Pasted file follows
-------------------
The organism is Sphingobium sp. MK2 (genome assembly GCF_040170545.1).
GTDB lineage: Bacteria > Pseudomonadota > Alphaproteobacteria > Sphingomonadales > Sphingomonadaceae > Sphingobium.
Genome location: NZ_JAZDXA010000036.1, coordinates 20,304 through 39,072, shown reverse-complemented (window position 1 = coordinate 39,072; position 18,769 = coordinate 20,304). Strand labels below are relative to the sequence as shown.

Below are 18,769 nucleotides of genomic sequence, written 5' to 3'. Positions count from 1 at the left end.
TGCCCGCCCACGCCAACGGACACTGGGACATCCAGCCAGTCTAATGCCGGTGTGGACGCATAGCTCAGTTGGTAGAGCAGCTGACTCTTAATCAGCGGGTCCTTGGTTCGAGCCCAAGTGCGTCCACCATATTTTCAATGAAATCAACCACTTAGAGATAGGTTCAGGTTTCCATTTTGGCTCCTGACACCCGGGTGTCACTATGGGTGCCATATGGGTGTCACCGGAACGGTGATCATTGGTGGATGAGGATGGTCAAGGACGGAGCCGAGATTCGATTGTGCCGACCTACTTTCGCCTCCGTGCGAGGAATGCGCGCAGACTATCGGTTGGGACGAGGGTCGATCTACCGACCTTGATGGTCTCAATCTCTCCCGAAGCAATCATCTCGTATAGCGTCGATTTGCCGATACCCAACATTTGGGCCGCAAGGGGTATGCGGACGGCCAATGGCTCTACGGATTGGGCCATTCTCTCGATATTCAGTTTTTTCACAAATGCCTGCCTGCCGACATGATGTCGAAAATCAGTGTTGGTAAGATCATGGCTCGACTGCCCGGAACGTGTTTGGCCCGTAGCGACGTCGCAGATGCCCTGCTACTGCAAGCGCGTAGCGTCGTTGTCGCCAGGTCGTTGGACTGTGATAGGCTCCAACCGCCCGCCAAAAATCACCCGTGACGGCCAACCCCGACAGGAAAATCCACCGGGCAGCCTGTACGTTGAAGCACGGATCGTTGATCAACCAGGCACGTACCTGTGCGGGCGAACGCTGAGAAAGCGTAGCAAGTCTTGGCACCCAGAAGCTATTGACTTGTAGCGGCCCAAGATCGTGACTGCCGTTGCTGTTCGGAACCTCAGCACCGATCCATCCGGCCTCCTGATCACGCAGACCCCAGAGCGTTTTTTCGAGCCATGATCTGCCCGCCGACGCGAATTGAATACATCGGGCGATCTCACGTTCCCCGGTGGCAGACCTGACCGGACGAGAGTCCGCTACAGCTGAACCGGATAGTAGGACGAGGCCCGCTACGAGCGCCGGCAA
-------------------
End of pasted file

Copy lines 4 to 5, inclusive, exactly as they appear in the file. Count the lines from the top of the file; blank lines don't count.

Below are 18,769 nucleotides of genomic sequence, written 5' to 3'. Positions count from 1 at the left end.
TGCCCGCCCACGCCAACGGACACTGGGACATCCAGCCAGTCTAATGCCGGTGTGGACGCATAGCTCAGTTGGTAGAGCAGCTGACTCTTAATCAGCGGGTCCTTGGTTCGAGCCCAAGTGCGTCCACCATATTTTCAATGAAATCAACCACTTAGAGATAGGTTCAGGTTTCCATTTTGGCTCCTGACACCCGGGTGTCACTATGGGTGCCATATGGGTGTCACCGGAACGGTGATCATTGGTGGATGAGGATGGTCAAGGACGGAGCCGAGATTCGATTGTGCCGACCTACTTTCGCCTCCGTGCGAGGAATGCGCGCAGACTATCGGTTGGGACGAGGGTCGATCTACCGACCTTGATGGTCTCAATCTCTCCCGAAGCAATCATCTCGTATAGCGTCGATTTGCCGATACCCAACATTTGGGCCGCAAGGGGTATGCGGACGGCCAATGGCTCTACGGATTGGGCCATTCTCTCGATATTCAGTTTTTTCACAAATGCCTGCCTGCCGACATGATGTCGAAAATCAGTGTTGGTAAGATCATGGCTCGACTGCCCGGAACGTGTTTGGCCCGTAGCGACGTCGCAGATGCCCTGCTACTGCAAGCGCGTAGCGTCGTTGTCGCCAGGTCGTTGGACTGTGATAGGCTCCAACCGCCCGCCAAAAATCACCCGTGACGGCCAACCCCGACAGGAAAATCCACCGGGCAGCCTGTACGTTGAAGCACGGATCGTTGATCAACCAGGCACGTACCTGTGCGGGCGAACGCTGAGAAAGCGTAGCAAGTCTTGGCACCCAGAAGCTATTGACTTGTAGCGGCCCAAGATCGTGACTGCCGTTGCTGTTCGGAACCTCAGCACCGATCCATCCGGCCTCCTGATCACGCAGACCCCAGAGCGTTTTTTCGAGCCATGATCTGCCCGCCGACGCGAATTGAATACATCGGGCGATCTCACGTTCCCCGGTGGCAGACCTGACCGGACGAGAGTCCGCTACAGCTGAACCGGATAGTAGGACGAGGCCCGCTACGAGCGCCGGCAA